13. Wonderful text! Wonderful adventure too. I hope I’ll be right where you are in 10 years. You’re a inspiration (really!)
    Also, I’ve found the perfect anniversary present for Feng: new socks! 😀

    • No shit…! I noticed his socks when we were taking the picture, but I thought at least it made it “natural” 😆 (I also thought no one would notice, but I’m delusional most of the time, so…)

  14. Awwwwwww i love it !!I love your story ! Aww i love it ! (sorry i am being too enthusiastic and cheesy)
    Happy belated anniversary !!
    Mark did a pretty damn good job at taking the photo !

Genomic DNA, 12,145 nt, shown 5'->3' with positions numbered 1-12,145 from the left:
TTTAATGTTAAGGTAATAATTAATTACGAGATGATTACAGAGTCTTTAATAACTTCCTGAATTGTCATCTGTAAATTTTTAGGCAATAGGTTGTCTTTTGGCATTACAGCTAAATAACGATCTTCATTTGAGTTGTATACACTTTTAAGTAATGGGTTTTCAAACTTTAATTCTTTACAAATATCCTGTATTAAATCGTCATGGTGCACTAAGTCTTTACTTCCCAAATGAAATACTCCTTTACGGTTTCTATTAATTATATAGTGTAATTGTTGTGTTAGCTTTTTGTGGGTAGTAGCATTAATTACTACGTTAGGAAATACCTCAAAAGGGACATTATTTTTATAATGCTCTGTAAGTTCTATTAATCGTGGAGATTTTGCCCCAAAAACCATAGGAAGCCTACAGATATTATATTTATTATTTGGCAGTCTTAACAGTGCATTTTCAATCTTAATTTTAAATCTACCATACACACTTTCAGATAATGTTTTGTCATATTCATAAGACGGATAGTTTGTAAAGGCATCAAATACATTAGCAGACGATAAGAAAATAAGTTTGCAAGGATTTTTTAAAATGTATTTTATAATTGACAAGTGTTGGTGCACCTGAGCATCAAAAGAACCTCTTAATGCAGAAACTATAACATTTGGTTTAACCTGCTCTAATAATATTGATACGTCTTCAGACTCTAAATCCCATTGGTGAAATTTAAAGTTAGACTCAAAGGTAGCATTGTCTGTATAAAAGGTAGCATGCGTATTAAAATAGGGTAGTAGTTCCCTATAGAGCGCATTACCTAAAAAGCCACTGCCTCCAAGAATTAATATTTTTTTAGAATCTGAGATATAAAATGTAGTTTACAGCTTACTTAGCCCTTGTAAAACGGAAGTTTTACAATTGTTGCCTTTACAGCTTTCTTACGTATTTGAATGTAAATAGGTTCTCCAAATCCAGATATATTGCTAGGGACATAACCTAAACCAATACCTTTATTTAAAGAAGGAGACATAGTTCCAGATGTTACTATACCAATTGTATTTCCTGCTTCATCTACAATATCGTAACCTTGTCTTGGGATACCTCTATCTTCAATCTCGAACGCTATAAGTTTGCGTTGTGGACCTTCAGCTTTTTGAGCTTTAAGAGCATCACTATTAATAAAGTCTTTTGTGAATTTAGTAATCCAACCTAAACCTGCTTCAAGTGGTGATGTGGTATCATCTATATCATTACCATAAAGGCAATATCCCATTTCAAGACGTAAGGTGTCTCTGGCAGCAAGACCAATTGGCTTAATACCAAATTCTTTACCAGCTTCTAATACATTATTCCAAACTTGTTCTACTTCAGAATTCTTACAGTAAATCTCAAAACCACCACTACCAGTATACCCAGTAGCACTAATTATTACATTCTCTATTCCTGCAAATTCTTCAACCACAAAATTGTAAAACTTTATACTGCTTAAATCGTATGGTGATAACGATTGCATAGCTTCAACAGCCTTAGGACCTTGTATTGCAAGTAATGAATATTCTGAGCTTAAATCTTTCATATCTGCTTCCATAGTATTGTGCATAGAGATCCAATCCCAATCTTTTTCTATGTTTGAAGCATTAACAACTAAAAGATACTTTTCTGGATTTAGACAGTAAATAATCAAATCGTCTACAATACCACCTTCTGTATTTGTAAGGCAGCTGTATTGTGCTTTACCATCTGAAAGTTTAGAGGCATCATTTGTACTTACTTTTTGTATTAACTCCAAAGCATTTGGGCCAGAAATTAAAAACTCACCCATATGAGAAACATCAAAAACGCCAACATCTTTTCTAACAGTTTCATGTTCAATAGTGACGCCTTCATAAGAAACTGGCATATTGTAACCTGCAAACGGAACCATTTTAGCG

Pheww…10 years!…give me all of your secrets!!

    • Seriously, no secrets: we fight, we argue, we make up, agree to disagree and all. I guess I see relationships as a constant work in progress, I have never dreamed of the “prince charmant”, it helps!

  15. Happy anniversary! We had the whole big wedding thing and it was THE WORST. So your Niagara Falls story sounds wonderfully romantic and absolutely perfect to me. I’ve learned from experience that it’s not the day itself that matters – it’s the relationship that comes afterwards. Sounds like you and Feng have it pretty good!

  16. Funny, I can absolutely relate to the way you describe your relationship! And I felt the same fear moving to Canada with J. I wanted to move there too but let’s be honest, we are where we are because of him. I would have chosen a different place. It was scary to move here “because” of a guy. And very unlike me!